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  • Outcomes have a large social and public health input and a small medical input. Its akin to paying the government ministers based on good weather conditions! Post code is a factor in QRISK2.

    Incidentally King`s fund is not in first in suggesting this line. In ancient Egypt physicians were paid on the weight of the beard grown by someone who was ill as they stopped shaving when they became ill. The idea being the longer the illness the more treatment the physician has to give. 5000 yr old idea- has come a full cycle.
    Does Kings Fund also recommend some for the post of "Caretakers of the Pharaoh's anus (yes that's right, and it was a high ranking position too!)"

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  • Vinci Ho

    So politically , this is big slap on the face of this government by King's Fund when it said too much focus was on GP commissioning and hence not enough productivity (Mmmmm , who is telling the truth ???)
    Like everything , GP federation idea must have its advantages as well as disadvantages especially depending where you are. Have these been sensibly debated before going ahead?
    The other thing is how can one guarantee that the ultimate budgets and level of funding to deliver services in a newly formed federation will not be 'shrunk' as part of the austerity measure? (Or you can argue it is part of the 'famous' Nicholson's challenge!)

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  • So last reorganisations not working or not capable
    of delivering change!
    So let's suggest new contracts until those are
    Found in affective then let's change or suggest more!

    May be just may be it's the constant change
    that's the problem and all it does is keep
    Useless academics and advisory think tanks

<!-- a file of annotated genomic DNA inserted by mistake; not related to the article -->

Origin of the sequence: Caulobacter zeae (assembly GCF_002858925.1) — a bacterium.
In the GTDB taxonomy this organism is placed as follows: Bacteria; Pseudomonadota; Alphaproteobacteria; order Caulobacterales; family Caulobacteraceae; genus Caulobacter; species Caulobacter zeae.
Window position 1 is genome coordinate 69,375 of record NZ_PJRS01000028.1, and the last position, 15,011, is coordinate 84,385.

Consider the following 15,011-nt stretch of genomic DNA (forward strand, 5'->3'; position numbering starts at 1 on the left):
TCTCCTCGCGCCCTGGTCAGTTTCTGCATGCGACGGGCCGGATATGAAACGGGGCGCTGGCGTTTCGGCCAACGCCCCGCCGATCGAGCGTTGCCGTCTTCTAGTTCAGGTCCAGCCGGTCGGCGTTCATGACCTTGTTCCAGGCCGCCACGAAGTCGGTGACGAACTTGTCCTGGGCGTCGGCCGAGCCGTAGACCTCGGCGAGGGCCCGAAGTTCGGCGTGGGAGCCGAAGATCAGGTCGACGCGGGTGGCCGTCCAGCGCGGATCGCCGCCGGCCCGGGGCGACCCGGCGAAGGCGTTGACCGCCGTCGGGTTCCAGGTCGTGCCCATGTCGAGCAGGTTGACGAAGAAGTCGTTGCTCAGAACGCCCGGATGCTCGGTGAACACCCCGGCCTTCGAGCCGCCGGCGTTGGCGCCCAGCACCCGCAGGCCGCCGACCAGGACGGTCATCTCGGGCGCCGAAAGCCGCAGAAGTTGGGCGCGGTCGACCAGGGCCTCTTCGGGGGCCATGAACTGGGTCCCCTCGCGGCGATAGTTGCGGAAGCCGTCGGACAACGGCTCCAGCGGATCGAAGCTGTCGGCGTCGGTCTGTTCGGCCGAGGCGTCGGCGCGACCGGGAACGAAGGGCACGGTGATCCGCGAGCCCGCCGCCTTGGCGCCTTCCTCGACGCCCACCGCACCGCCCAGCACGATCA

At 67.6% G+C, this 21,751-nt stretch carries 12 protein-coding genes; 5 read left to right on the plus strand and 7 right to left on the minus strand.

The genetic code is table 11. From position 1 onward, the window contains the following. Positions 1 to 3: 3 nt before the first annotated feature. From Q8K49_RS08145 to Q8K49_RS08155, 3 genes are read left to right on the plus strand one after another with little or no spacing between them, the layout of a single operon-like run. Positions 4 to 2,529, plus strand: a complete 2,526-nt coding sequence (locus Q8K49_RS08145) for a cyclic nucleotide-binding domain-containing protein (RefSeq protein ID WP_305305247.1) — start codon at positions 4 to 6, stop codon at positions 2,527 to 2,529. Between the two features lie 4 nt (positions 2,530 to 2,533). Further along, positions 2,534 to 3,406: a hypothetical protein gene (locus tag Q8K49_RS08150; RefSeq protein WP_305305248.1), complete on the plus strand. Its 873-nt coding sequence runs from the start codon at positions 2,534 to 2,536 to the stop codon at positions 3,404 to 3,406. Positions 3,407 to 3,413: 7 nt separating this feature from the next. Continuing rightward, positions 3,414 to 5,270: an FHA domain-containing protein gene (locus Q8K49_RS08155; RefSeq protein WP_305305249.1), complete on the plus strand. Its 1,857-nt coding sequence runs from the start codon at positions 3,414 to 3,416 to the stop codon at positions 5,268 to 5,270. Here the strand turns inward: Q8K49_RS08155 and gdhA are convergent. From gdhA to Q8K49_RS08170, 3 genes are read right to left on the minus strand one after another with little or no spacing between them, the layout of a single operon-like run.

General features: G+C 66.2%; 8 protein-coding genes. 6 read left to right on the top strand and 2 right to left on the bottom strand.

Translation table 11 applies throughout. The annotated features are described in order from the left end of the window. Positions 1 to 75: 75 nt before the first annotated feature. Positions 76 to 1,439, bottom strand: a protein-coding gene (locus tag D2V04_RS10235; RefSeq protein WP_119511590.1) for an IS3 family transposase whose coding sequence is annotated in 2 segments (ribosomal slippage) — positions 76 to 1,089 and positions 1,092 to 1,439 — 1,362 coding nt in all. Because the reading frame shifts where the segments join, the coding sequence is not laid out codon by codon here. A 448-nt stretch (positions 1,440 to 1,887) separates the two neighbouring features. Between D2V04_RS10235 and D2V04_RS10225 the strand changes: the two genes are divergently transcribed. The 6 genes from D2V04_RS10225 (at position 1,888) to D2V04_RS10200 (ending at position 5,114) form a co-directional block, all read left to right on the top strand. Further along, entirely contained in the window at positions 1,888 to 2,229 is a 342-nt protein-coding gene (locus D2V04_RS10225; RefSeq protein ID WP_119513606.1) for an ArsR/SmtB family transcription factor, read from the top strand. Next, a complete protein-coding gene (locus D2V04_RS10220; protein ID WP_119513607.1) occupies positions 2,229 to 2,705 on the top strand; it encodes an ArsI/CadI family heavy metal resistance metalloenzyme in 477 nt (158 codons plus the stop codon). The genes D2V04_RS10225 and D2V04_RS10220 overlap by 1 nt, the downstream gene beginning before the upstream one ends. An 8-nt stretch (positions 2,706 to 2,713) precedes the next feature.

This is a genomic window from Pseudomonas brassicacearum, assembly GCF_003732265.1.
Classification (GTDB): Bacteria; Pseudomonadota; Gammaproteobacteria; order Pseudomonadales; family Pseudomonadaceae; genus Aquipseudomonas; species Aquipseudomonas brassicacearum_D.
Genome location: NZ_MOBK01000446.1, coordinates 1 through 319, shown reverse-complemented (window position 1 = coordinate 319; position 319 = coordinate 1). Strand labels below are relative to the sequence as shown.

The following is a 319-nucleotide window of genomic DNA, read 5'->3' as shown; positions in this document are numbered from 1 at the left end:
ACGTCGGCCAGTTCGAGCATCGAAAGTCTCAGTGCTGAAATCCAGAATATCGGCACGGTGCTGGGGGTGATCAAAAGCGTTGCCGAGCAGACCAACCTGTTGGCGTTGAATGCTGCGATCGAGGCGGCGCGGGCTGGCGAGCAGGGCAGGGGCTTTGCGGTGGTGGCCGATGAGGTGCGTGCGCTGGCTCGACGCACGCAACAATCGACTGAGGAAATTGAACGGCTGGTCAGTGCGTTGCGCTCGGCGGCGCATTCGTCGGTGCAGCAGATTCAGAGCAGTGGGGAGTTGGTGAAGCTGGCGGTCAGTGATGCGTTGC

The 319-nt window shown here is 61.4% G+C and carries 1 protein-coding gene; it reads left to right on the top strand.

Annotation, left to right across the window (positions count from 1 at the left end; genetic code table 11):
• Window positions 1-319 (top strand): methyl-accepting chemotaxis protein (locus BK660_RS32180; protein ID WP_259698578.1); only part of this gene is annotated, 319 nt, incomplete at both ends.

in over paid employment

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  • To liberate general practice ,
    allowing it attract private investment
    for property improvement and allow practices
    to merge possibly along commuter lines
    We need practices to be able to be sold.
    Investors need to be able extract reward for
    their investment.
    Benefits
    Investors bring in expertise in driving efficiency
    Ie single call handling for multiple practices
    Better staff mix
    Sharing of skilled staff
    Driving up patient satisfaction to create a valued brand
    Having proper organised training in place for all
    Unified approach across regions ect
    I accept there are negatives such as loss of control
    to some extent but with proper safe guards such as
    Practices not being able to shrink practice areas..
    May be worth pondering ?

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  • Practices being able to sell themselves to large private sector players gives a windfall to the existing partners... not sure how well that will go down with the general public when all the value has been created by NHS funding

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  • Ref value added by NHS funding.... Is that the same for
    Pharmacies or any private provider of NHSServices.
    I think selling shares in the practice to attract
    Funding to invest to expand/ merge ect is a small price to pay to make a change from the current cottage system of practices to the modernisation required.
    Ie less reliant (or begging for monies to expand services / improve infrastructure )in tax payer funding but on those trying to increase value in their brand by improving services and attracting patients.